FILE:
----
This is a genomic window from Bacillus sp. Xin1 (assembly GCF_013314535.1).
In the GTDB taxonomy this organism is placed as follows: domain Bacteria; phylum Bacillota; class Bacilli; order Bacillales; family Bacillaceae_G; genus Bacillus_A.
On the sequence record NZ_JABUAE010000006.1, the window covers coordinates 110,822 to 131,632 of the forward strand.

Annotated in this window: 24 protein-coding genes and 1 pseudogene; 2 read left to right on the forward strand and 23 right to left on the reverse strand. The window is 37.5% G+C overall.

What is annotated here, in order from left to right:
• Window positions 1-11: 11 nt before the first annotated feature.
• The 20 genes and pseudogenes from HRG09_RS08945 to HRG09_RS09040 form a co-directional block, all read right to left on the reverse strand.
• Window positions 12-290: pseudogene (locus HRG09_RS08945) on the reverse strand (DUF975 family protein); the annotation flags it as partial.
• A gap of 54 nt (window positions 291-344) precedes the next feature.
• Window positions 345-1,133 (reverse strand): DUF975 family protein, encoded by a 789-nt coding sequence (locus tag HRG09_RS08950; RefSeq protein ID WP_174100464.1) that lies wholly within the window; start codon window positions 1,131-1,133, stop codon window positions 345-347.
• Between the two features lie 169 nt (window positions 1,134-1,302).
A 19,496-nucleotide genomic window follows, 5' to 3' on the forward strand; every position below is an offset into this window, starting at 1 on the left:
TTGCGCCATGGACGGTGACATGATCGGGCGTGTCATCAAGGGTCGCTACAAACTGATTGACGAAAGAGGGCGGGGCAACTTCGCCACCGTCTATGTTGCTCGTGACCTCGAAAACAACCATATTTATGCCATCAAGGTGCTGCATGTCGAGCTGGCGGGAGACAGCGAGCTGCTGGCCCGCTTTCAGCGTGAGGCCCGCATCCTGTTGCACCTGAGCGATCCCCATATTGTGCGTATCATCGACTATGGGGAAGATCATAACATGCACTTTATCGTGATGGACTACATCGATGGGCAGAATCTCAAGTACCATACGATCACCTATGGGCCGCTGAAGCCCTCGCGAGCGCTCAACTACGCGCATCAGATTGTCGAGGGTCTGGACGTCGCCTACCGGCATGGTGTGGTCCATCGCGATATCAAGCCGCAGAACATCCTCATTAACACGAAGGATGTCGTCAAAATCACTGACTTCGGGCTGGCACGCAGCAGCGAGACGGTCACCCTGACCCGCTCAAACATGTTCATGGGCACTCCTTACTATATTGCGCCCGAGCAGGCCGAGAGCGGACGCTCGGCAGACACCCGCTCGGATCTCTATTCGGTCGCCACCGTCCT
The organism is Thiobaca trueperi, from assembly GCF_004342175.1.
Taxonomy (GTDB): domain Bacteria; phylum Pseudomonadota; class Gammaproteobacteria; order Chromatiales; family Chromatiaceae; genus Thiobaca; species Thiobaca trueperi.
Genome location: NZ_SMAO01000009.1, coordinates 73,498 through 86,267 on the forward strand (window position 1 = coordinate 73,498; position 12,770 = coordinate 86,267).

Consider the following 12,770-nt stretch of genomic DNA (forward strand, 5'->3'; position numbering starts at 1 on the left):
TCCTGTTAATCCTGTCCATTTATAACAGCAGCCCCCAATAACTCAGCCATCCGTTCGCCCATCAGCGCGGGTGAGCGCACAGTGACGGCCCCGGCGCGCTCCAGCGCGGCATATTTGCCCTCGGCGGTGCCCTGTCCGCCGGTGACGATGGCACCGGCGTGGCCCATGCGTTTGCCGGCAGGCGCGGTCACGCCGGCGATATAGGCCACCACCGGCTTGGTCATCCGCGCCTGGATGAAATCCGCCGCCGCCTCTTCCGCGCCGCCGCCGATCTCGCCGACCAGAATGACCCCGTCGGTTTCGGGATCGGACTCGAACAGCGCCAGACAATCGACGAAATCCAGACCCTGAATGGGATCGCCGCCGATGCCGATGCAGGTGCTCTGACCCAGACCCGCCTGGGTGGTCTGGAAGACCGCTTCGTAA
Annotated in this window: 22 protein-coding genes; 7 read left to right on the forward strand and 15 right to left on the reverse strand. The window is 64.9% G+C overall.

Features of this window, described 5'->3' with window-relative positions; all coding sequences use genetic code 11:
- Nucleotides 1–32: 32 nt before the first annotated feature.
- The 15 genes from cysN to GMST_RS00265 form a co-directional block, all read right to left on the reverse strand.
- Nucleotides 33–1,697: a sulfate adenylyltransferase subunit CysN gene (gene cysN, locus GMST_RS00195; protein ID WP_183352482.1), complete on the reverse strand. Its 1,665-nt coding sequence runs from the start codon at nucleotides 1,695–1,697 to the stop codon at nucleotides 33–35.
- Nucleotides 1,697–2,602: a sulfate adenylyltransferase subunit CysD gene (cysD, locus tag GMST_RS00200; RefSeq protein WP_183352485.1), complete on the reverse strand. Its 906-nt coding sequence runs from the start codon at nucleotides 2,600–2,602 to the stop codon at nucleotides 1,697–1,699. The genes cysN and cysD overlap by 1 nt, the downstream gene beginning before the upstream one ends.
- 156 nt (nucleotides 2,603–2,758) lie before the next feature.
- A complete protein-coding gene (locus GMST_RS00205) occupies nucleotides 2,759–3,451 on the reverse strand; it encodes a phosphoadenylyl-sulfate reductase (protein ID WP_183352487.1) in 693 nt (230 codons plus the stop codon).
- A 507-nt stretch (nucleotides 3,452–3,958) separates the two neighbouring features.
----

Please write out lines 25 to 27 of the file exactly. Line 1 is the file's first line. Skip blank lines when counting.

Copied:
- 156 nt (nucleotides 2,603–2,758) lie before the next feature.
- A complete protein-coding gene (locus GMST_RS00205) occupies nucleotides 2,759–3,451 on the reverse strand; it encodes a phosphoadenylyl-sulfate reductase (protein ID WP_183352487.1) in 693 nt (230 codons plus the stop codon).
- A 507-nt stretch (nucleotides 3,452–3,958) separates the two neighbouring features.